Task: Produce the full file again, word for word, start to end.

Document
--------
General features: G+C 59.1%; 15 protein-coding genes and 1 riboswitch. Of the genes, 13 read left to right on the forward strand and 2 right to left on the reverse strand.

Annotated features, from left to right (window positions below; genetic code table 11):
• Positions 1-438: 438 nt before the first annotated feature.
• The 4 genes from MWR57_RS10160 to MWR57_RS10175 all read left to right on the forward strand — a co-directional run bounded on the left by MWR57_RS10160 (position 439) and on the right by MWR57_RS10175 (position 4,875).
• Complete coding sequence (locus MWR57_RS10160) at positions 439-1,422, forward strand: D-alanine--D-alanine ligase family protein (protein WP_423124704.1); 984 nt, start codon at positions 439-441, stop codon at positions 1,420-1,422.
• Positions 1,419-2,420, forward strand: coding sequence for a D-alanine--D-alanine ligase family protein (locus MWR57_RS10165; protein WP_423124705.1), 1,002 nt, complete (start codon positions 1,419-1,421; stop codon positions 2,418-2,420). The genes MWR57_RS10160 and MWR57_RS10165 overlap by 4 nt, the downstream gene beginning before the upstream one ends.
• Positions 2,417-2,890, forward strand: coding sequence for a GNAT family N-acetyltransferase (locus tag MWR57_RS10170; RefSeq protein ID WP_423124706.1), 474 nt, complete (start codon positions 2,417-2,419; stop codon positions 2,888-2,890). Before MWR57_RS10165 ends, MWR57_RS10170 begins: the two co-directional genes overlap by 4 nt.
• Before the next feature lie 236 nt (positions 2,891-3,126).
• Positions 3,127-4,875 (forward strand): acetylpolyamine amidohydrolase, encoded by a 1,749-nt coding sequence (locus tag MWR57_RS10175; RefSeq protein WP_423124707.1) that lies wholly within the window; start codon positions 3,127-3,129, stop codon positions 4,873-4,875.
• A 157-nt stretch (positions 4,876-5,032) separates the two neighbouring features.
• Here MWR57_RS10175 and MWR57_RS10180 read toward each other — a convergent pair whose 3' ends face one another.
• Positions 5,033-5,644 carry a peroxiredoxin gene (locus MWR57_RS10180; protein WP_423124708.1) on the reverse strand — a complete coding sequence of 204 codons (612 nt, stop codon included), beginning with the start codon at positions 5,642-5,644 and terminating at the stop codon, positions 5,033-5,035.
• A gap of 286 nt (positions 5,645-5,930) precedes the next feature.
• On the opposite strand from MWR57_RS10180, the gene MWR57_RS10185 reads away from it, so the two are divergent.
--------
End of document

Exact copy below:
General features: G+C 59.1%; 15 protein-coding genes and 1 riboswitch. Of the genes, 13 read left to right on the forward strand and 2 right to left on the reverse strand.

Annotated features, from left to right (window positions below; genetic code table 11):
• Positions 1-438: 438 nt before the first annotated feature.
• The 4 genes from MWR57_RS10160 to MWR57_RS10175 all read left to right on the forward strand — a co-directional run bounded on the left by MWR57_RS10160 (position 439) and on the right by MWR57_RS10175 (position 4,875).
• Complete coding sequence (locus MWR57_RS10160) at positions 439-1,422, forward strand: D-alanine--D-alanine ligase family protein (protein WP_423124704.1); 984 nt, start codon at positions 439-441, stop codon at positions 1,420-1,422.
• Positions 1,419-2,420, forward strand: coding sequence for a D-alanine--D-alanine ligase family protein (locus MWR57_RS10165; protein WP_423124705.1), 1,002 nt, complete (start codon positions 1,419-1,421; stop codon positions 2,418-2,420). The genes MWR57_RS10160 and MWR57_RS10165 overlap by 4 nt, the downstream gene beginning before the upstream one ends.
• Positions 2,417-2,890, forward strand: coding sequence for a GNAT family N-acetyltransferase (locus tag MWR57_RS10170; RefSeq protein ID WP_423124706.1), 474 nt, complete (start codon positions 2,417-2,419; stop codon positions 2,888-2,890). Before MWR57_RS10165 ends, MWR57_RS10170 begins: the two co-directional genes overlap by 4 nt.
• Before the next feature lie 236 nt (positions 2,891-3,126).
• Positions 3,127-4,875 (forward strand): acetylpolyamine amidohydrolase, encoded by a 1,749-nt coding sequence (locus tag MWR57_RS10175; RefSeq protein WP_423124707.1) that lies wholly within the window; start codon positions 3,127-3,129, stop codon positions 4,873-4,875.
• A 157-nt stretch (positions 4,876-5,032) separates the two neighbouring features.
• Here MWR57_RS10175 and MWR57_RS10180 read toward each other — a convergent pair whose 3' ends face one another.
• Positions 5,033-5,644 carry a peroxiredoxin gene (locus MWR57_RS10180; protein WP_423124708.1) on the reverse strand — a complete coding sequence of 204 codons (612 nt, stop codon included), beginning with the start codon at positions 5,642-5,644 and terminating at the stop codon, positions 5,033-5,035.
• A gap of 286 nt (positions 5,645-5,930) precedes the next feature.
• On the opposite strand from MWR57_RS10180, the gene MWR57_RS10185 reads away from it, so the two are divergent.